How can you steal a house? I didn't think it could be done-not until I met a well-spoken 78-year-old man with a great sense of humor named CD Alcorn. Mr. Alcorn shared a situation with me that has him filing legal papers in order to get his properties back.
How bad is the situation? Here's how CD explains it, "I can't go borrow anything. Even though they (the houses) were paid for, I can't go today and borrow $500 on my property."
It all started in the Spring of 2006, when Alcorn decided to sell 10 of his Sikeston rental properties. He's owned many of the homes for more than 40 years, and he was ready to ease his way out of the rental business. He got a call from a local company called Century Mortgage. Until recently, Century had offices in Sikeston, Cape Girardeau, Poplar Bluff, Perryville, Farmington, and St. Louis. (Ted Liszewski, attorney for Century owner Todd McBride, tells me the company is closed). Alcorn entered into a verbal agreement with Century to sell those 10 houses, including 505 Wilson, 517 Kendall, and 402 Dorothy. He signed a contract with Century in November.
As CD Alcorn waited to close the deal with Century, he kept an eye on his rental houses. About two weeks ago, he went to check out a few properties in person. That's when he learned some of his tenants had received letters, saying he wasn't their landlord anymore. At one home, the locks had even been changed. "I knew something was coming down pretty quick", Alcorn tells me.
He headed to Benton, to the Scott County Recorder of Deeds office. There, he found general warranty deeds for his Wilson, Kendall, and Dorothy properties, showing he sold them to folks who live in St. Louis. And get this, the deeds are dated October 2006, a month before he signed the Century contract to sell them! Now, Alcorn knew he didn't travel to St. Louis to sign any deeds. But, there was his signature-actually, three different versions of his signature, one for each of the deeds. Alcorn grabbed copies of the phony paperwork and headed straight to the Sikeston office of his attorney, Jim Robison.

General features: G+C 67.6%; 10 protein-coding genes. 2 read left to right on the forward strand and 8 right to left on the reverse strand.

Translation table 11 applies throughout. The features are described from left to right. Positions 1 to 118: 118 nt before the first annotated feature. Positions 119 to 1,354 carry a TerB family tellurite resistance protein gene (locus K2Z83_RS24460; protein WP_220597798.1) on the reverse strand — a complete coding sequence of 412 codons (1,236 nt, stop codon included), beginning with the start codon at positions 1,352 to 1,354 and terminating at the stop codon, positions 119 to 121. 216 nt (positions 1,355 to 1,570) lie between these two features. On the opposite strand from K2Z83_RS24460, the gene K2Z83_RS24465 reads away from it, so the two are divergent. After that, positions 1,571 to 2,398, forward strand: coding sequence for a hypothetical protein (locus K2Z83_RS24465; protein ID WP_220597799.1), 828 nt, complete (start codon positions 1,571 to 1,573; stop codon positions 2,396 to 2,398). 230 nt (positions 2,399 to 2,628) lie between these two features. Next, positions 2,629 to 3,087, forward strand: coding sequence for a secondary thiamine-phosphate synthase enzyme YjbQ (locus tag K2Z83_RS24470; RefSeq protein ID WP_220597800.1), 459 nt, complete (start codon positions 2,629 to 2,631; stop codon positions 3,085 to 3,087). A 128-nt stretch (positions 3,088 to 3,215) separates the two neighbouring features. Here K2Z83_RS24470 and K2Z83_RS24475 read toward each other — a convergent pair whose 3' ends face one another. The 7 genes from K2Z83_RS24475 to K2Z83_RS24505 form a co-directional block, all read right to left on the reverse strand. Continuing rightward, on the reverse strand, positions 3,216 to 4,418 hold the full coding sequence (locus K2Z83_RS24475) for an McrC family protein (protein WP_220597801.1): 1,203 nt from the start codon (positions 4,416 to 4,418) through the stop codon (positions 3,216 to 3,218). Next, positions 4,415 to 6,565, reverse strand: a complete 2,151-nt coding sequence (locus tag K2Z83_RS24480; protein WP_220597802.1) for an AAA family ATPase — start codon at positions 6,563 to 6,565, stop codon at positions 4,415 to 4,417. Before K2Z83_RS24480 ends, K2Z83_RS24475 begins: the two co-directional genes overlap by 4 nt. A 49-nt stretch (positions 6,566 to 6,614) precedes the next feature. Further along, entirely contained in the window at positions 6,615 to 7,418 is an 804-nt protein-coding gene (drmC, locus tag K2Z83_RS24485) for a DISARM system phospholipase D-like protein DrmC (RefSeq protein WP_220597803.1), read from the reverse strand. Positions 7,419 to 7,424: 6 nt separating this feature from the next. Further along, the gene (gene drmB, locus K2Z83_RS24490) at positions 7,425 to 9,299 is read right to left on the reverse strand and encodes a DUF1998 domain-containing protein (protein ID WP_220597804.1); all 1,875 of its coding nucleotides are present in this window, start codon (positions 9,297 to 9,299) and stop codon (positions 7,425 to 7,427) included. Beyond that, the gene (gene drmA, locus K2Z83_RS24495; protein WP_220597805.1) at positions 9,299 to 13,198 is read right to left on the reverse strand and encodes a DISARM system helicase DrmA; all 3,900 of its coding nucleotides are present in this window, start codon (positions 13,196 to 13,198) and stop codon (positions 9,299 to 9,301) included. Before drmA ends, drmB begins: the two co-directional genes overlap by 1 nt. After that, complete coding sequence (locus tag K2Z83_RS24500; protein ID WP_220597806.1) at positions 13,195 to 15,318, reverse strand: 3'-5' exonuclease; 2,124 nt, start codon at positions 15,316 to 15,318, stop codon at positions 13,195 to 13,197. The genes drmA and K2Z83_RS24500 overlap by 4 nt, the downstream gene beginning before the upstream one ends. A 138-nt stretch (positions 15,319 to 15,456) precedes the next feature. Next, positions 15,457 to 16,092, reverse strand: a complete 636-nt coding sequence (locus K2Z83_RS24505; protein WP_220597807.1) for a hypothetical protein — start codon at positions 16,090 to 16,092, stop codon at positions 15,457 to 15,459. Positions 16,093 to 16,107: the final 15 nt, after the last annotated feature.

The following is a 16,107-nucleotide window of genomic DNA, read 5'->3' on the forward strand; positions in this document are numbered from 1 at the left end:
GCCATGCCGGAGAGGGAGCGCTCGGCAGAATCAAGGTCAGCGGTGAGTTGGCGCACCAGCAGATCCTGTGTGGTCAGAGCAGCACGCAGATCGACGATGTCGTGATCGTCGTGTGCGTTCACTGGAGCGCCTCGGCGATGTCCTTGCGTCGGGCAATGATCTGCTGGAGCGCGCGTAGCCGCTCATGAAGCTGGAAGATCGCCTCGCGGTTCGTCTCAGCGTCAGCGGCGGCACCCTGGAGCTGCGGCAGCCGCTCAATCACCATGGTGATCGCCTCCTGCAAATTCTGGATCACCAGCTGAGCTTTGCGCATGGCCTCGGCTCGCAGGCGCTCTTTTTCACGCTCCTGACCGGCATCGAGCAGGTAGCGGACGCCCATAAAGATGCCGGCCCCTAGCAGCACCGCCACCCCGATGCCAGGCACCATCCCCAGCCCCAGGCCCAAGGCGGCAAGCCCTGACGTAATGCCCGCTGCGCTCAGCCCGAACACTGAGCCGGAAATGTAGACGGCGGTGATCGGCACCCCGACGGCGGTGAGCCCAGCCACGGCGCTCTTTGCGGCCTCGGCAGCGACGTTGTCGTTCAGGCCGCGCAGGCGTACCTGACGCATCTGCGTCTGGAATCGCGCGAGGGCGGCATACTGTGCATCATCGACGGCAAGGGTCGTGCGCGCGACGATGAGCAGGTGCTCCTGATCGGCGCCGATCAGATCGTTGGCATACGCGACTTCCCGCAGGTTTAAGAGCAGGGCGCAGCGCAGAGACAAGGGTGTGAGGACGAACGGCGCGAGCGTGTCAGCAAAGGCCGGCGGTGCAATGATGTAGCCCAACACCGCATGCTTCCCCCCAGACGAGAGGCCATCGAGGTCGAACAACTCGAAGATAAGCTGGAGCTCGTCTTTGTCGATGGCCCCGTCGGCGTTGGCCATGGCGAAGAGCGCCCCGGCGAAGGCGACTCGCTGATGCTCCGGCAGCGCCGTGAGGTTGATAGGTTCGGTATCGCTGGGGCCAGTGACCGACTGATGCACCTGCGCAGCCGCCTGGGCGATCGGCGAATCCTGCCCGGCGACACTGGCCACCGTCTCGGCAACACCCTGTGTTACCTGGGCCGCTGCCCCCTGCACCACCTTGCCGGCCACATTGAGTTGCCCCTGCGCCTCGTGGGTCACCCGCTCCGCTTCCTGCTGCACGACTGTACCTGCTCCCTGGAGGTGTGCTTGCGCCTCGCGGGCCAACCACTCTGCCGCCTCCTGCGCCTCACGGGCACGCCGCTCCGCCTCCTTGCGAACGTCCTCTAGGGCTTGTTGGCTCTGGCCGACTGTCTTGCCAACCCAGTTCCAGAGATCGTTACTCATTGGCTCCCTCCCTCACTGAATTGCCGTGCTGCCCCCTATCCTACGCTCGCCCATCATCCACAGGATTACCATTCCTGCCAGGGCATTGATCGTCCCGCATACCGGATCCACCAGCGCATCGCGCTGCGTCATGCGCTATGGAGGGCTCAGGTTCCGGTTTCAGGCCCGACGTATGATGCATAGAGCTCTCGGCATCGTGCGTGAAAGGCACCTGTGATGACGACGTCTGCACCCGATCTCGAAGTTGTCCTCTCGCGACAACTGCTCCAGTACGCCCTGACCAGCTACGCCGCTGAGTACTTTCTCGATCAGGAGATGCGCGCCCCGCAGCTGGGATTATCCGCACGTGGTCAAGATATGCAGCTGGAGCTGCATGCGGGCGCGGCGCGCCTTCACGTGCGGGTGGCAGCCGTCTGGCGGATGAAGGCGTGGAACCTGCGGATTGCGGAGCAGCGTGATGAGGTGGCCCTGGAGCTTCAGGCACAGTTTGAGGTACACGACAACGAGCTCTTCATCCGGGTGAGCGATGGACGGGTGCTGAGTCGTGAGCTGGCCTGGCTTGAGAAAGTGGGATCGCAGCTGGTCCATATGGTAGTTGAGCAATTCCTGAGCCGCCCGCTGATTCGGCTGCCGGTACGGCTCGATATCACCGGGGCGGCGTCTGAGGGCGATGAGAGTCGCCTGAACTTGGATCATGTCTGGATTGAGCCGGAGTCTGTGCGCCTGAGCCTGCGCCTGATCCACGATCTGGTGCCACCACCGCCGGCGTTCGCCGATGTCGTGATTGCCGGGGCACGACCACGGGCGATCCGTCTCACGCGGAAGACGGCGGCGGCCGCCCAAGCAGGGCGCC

"I've never seen anything like this!", Robison tells me. "I know you can steal a truck or a car or a cow or a horse, but in this case, what literally has happened, is an attempt to steal the ownership of real estate."
Robison filed a "petition to set aside deeds and deeds of trust" on Alcorn's three properties. And CD isn't alone! The attorney also filed similar petitions on behalf of three other Scott County property owners, who also found St. Louis County deeds on file with forged signatures.
"The actual owners of the properties were not in St. Louis County on those dates. Those deeds are made up out of whole cloth," Robison says.
As Jim Robison filed legal action, Scott County Recorder Tom Dirnberger noticed an unusual pattern in property sales, dating back to 2004. Dirnberger explains is as a three part process: 1. Low-end rental homes are bought 2. The homes are purchased through an out-of-state bank for two to three times their assessed value 3. The homes are foreclosed on just a few months later. Dirnberger tells me he's seen hundreds of properties sold like this, adding up to more than $15 million. In the last few weeks, he's also received several calls from local property owners wanting to check their deeds.
"I'll look it up," Dirnberger explains, "and they'll say 'No, I didn't sell it to that person.'"
If you own property, there's a deed on file for it at your county recorder's office. Tom Dirnberger tells me in Mr. Alcorn's cases, the deeds now alleged to be fakes were filed correctly. They were signed and notarized, just like they should be. You can go into your recorder's office (located in the county seat of your home county) and request to see the most recent deed filed on your property. If you find paperwork that you did not sign or did not know was filed, you may want to seek legal assistance, like Mr. Alcorn did. The petition Mr. Robison filed for him asks the court for a judgment "declaring the aforesaid Warranty Deed and Deed of Trust to be void and unenforceable", since the signatures were forged.